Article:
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How can I pursue a major and academic study that I'm passionate about and be successful?

I currently find myself to be especially interesting in areas of study such as sociology and anthropology, however I worry that majoring in either of those topics would not provide me with a successful future career. So often it seems that the only majors that lead to a successful future is business or pre-med. #college #major #anthropology #sociology

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Subject: Career question for you


2 answers

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William’s Answer

Hi Riley,

That's a great question. The reality is, your degree may not correlate to the profession/work that you want/can work in. My degree is in English Literature, and I lead an Admin at PricewaterhouseCoopers, which is a professional services firm. Before PwC, I worked at Apple. Neither of those career paths correlated directly to English, but I've been able to use my degree in more creative ways with both companies.

I've known plenty of people that have pursued degrees in Business and have not worked in "Business" or have not been managers or owned their own business, etc. I think it just depends on where you are, what role/job you want, and what your definition of success is. If what you eventually do makes you happy, and you're financially stable, then you'll be in a better place than most.

Do what you're passionate about, make good decisions with where you go and what roles you apply for, and you'll be in a good place. Don't limit yourself to cookie-cutter career decisions, because those don't always work out. I hope this helps. Let me know if you have any other questions!

William recommends the following next steps:

Schedule time with people in the field you want to go in.
Check LinkedIn for requirements and ideas about jobs that you want, and reach out to people that have them and learn about their journey.
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Kim’s Answer


How do you define "success?"

Sadly, too many of us define it in terms of wealth, and try to display visual indicators to prove to others that we are indeed "successful." In fact, many of them owe their "success" to credit cards. If you are able to break free of that way of thinking, and realize that brand labels don't matter, you don't need to have the newest, fanciest, whatever, you can be successful in almost anything you do.

The key to being successful is to first define what it means. To you. Not to anyone else. As you enter the world of work, you will find the meaning changes over time, especially if you get married and/or raise a family. It will someday start to look something like this: Having enough TIME, and MONEY, to be able to spend time with, and provide for, my family, and enjoy life, while working at a job that I enjoy doing, without an over-abundance of stress.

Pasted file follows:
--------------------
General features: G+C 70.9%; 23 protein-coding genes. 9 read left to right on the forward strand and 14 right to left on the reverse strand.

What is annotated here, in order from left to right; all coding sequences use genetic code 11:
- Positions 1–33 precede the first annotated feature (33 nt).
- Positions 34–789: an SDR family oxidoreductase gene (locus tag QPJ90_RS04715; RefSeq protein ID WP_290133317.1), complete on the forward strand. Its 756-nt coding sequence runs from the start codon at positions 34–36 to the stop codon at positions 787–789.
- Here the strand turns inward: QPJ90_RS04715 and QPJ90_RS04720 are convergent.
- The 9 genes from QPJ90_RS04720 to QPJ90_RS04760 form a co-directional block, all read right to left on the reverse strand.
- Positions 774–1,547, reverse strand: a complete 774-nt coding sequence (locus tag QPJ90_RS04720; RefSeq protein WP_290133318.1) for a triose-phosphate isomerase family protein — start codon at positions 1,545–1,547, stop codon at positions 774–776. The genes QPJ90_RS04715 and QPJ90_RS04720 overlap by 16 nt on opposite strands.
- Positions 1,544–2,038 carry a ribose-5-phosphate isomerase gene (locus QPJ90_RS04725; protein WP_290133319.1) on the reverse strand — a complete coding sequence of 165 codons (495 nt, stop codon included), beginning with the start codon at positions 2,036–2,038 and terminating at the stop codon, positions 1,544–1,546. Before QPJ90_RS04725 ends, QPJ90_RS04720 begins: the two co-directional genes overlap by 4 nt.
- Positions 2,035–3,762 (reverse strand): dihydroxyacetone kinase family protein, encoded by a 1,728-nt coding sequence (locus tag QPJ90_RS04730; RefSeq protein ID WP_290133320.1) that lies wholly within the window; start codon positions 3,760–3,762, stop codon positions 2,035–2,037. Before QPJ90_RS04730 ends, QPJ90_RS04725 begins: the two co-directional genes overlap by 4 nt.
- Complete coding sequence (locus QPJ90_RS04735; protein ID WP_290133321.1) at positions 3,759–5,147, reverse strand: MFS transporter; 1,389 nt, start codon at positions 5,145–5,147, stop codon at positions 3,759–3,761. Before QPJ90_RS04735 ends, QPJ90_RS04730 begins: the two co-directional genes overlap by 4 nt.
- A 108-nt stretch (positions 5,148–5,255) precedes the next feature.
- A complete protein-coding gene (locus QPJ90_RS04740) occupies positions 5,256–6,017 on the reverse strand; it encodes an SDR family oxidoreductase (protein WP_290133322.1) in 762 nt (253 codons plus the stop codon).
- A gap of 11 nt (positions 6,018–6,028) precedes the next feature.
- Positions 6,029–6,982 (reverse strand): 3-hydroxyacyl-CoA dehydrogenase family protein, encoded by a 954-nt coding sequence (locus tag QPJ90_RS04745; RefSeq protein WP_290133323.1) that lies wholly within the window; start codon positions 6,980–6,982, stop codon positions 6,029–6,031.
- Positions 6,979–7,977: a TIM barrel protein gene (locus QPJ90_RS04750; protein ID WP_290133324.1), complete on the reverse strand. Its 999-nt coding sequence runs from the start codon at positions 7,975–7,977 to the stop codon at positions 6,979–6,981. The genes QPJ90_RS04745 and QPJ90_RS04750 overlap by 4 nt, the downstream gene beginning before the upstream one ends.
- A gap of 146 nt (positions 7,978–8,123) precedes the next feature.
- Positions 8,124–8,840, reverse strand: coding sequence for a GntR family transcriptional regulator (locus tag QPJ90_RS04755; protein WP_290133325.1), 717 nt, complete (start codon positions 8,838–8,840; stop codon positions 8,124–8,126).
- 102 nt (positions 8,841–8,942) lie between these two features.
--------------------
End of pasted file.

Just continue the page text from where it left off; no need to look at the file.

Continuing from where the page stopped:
If you are single, it might mean being able to go clubbing, or vacationing, occasionally. If you have kids, it might be important to not work the 3-11 shift, so you can have time to help them with their homework. Perhaps you will take 2-3 mini vacations a year - perhaps go camping. And take a big vacation once every 5 years: to a major theme park or a cruise. Go to a few concerts or other shows. Have the resources to let your kids participate in school activities - sports, band, etc.

Sociology/Social Services encompasses a broad range of careers. There are public sector jobs, private sector jobs, nonprofit agencies; entry-level, and management. Some of these jobs pay rather well. You could be a successful fundraiser or grant writer for a non-profit, for example. Your degree could be used in anything such as financial assistance programs (food stamps, housing assistance), career counselors (universities, unemployment office), crime victims advocates, foster youth, adoption, probation/parole officers, corrections officers, police officers, child abuse investigators, Girl Scouts, etc. They also have social workers in hospitals who work with people waiting for organ transplants, etc. It really is a wide open field.

I want to caution you though. Jobs often look appealing from the outside looking in, but once you get in, they are totally different than what you expected. Please try to find a way to get to know some of these people, perhaps by volunteering at agencies or through job shadowing. Ask them about these "other aspects" of their jobs. It's important to get a realistic perspective.

Also, please understand that today's workers often change jobs, about every 2-5 years, as they create their own career paths. So, you could start out in one area, and go into another. They are all interrelated, and, with a little work, you will be able to demonstrate this on your resume. I easily transitioned from law enforcement to working in the Workforce Office.

One final thought. Consider getting a minor in something. Perhaps Business Management or Public Administration. Take enough business classes that you can understand how the money flows. It will be important if you go for higher positions.

Sorry for rambling so much! Hope this information is useful. Let me know if you have any other questions!